7 2002-03 Dallas Mavericks
In the early 2000s, the Dallas Mavericks seemed cursed. Perpetually, they fielded a strong team… and there would always be some bad luck or bonehead play to knock them out. As such, a very talented team has been forgotten, and only the Lakers, San Antonio, and the Kings tend to be remembered from those years in the West.
2002-03 was the year that Don Nelson went to Dallas for 60 wins in the season. The team was built around the trio of Dirk Nowitzki, Steve Nash, and Michael Finley (a criminally underrated player who rates very favorably in BasketballReference to Dennis Johnson and Joe Johnson). The Mavs started former Jayhawk Raef LaFrentz at center, who perpetually seemed on the cusp of becoming an All-Star. Nick “The Quick” Van Exel averaged over 19 points a game for Dallas in the postseason, despite only starting 3 of their 20 games. The Mavs also had some rugged defenders coming off the bench in Eduardo Najera, Raja Bell (fresh from his impressive climb from undrafted rookie to rotation player in Philadelphia), and Adrian Griffin.
6 2005-06 Los Angeles Clippers
The Clippers were really good in 2006. Like “We Could Make Miami Sweat in the Finals Just Like Dallas” good. Arguably this was the best the Clippers have ever been… depending on how you feel about the CP3/Blake/DeAndre/Doc Clips. And to this day, no Clipper team has gone further than this team did in the playoffs (though the 2015 Clippers also made it to the 7th game of the Conference Semifinals).
Elton Brand, the 2-way monster power forward, was the face of the team and made 2nd Team All-NBA that season. Cuttino Mobley provided scoring and defense, and was the heart of the team. Chris Kaman and Corey Maggette did much of the heavy lifting with scoring and rebounding. Vlad Radmanovic was the marksman off the bench. And Sam Cassell was the swagger (and balls) of the team. Sportswriter Bill Simmons lamented the losses L.A. piled up against the Suns in the playoffs, pointing out that the losses were the fault of boneheaded calls and lineup choices by coach Mike Dunleavy, saying in a piece, “By the time you read this, we’ll know if Dunleavy’s boner blew the series, which whould be a shame because he had the better team.” In a year that was pretty wide open, the Clippers blew their best shot at making the finals to-date.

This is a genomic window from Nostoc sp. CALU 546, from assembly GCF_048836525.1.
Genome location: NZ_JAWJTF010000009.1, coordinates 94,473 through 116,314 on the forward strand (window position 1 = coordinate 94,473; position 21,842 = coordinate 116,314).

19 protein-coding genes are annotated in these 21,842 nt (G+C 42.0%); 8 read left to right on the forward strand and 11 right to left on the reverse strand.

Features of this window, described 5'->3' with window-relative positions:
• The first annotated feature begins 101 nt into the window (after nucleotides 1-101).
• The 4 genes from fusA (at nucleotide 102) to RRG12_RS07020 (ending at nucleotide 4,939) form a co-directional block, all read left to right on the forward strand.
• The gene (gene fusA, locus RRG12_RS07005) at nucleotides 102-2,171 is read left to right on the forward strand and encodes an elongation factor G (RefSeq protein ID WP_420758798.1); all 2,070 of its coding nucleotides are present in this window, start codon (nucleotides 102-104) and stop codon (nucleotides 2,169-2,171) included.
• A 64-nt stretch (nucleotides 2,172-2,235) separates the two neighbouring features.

5 1994-95 San Antonio Spurs
Michael Jordan’s baseball hiatus opened the door for a number of teams that had been on the fringes of the league. It was no longer a foregone conclusion that every team in the West was competing to earn their status as “runner-up to Chicago”.
Enter the San Antonio Spurs. It had been established in the early 90s that David “The Admiral” Robinson was an elite player in the league, and destined for all-time stardom. The center buoyed the team, and averaged an astounding statline in the playoffs: 25.3 points, 12.1 rebounds, 3.1 assists, 1.5 steals, and 2.6 blocks. Backing him up in the starting lineup was Avery Johnson, a coach on the floor from the point guard position, shooters Vinny Del Negro and Sean Elliott, and the mercurial (to say the least) Dennis Rodman… who sucked up 14.8 rebounds per game in the playoffs. Veterans (and former stars) Doc Rivers, Chuck Person, and Terry Cummings beefed up the bench with their presence. It should be noted that this was also Moses Malone’s final team: he only played 17 games and averaged 3 points and 3 rebounds in 9 minutes per game.
4 1984-85 Milwaukee Bucks
Like we said, this article could be only Bucks teams… they were that good. Don Nelson was still running the show in this iteration. The team won 57 games during the season, en route to a 2nd round exit at the hands of a 76ers team just two seasons removed from the championship, and featuring a promising rookie named Charles Barkley.
Gone from the 1981 playoff team were Bob Lanier, Marques Johnson, Quinn Buckner, and Brian Winters. In their place were Terry Cummings in an All-Star year (and averaging 24, 9, and 3), Paul Pressey (3-time All-Defense and still managed 16 points a game), and a young Craig Hodges… one of the best shooters of all-time (he hadn’t fully developed his stroke yet, and only averaged 34.8% for the season… but the next season he’d lead the league with 45.1%). Further down the bench, future All-Star Ricky Pierce was giving the team 20 minutes a game.
3 1999-2000 Phoenix Suns